So far, we’ve been telling you what not to do when investing. Here’s what you should do: diversify. Don’t put all your eggs in one basket. Definitely, don’t put
So far, we’ve been telling you what not to do when investing. Here’s what you should do: diversify.
Don’t put all your eggs in one basket. Definitely, don’t put your investment money solely in your employer’s stock. That’s very loyal, but it’s a terrible strategy. Just think of Enron’s employees. They had huge chunks of their retirement funds in company stock. Upon Enron’s collapse, many employees who were once multimillionaires ended up with almost nothing.
As you can see, diversification is much safer. Diversification reduces risk by spreading your investment across different assets, doing so without reducing potential returns. Plus, modern financial markets make diversification easy. For example, our favorite investment instrument is the low-fee index fund. These funds mimic a large market basket of stocks, like the S&P 500. The sheer variety in the fund is what mitigates the risk. It’s diversification for the win.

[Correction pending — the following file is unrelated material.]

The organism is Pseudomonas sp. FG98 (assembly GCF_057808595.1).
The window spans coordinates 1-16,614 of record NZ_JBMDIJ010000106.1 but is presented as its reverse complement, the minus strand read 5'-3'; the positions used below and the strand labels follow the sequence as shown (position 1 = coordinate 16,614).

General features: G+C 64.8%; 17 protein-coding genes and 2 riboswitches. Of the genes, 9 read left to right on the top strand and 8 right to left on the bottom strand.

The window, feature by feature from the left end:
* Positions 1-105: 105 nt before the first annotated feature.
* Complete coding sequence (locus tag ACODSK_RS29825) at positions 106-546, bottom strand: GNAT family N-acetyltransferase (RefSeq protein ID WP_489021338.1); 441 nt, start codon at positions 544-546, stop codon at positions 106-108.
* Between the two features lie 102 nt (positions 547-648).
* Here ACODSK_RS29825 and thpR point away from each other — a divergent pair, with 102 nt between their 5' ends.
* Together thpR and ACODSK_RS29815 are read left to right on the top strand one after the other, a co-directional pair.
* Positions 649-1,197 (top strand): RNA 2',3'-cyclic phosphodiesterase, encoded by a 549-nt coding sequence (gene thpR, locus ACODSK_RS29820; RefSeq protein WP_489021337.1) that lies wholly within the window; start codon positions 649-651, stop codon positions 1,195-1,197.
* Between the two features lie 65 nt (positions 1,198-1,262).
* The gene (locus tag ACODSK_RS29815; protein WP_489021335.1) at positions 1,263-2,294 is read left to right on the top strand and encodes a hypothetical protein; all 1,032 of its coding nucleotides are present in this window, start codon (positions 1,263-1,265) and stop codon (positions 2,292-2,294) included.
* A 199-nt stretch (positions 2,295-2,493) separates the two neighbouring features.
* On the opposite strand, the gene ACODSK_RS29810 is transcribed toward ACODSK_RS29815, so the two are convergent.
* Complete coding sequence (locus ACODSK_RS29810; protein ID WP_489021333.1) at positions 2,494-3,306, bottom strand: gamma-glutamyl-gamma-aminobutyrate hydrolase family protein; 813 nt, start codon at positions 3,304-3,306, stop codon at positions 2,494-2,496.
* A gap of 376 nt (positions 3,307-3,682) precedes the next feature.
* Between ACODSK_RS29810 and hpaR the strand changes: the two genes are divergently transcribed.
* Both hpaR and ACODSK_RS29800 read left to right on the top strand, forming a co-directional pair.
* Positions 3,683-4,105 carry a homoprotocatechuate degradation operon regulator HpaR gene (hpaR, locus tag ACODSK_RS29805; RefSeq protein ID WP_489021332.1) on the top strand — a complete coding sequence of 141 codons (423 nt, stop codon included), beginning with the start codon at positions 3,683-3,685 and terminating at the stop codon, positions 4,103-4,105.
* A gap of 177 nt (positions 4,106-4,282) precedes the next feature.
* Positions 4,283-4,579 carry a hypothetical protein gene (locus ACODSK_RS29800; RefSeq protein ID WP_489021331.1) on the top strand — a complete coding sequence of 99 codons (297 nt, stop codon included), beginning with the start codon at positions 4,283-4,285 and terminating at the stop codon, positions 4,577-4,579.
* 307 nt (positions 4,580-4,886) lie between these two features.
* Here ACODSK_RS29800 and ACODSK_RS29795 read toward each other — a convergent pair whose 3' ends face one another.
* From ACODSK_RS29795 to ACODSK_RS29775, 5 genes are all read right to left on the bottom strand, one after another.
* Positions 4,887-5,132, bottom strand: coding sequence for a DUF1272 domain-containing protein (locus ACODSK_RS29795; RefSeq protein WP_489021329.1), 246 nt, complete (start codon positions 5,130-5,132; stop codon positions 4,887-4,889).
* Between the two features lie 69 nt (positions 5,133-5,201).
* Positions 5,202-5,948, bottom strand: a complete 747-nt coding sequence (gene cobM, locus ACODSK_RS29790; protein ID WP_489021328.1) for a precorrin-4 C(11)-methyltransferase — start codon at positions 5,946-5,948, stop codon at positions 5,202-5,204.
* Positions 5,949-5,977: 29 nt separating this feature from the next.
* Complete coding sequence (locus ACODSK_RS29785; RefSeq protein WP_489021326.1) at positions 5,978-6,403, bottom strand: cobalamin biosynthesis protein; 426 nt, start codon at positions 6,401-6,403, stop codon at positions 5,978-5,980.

A quick reminder, though. Choose an index fund with low fees. Fees may seem trivial, until you watch them eat away at your investment. Imagine this: take a hypothetical $10,000. Invest that in a fund with a 1% fee, and you’ll have roughly $57.5K after 25 years, assuming an average 8% return. Now, invest the same $10K, in a fund with a 0.2% fee.You’ll get roughly $70K over the same quarter-century.
Our point is—when it comes to investing, simple is best. So for example, if your employer offers a 401K, take the offer!
That being said, you might believe that the market is irrational. Anomalous, even.
Next time, we’ll tackle behavioral finance to see if you can profit from anomalies, and irrationality.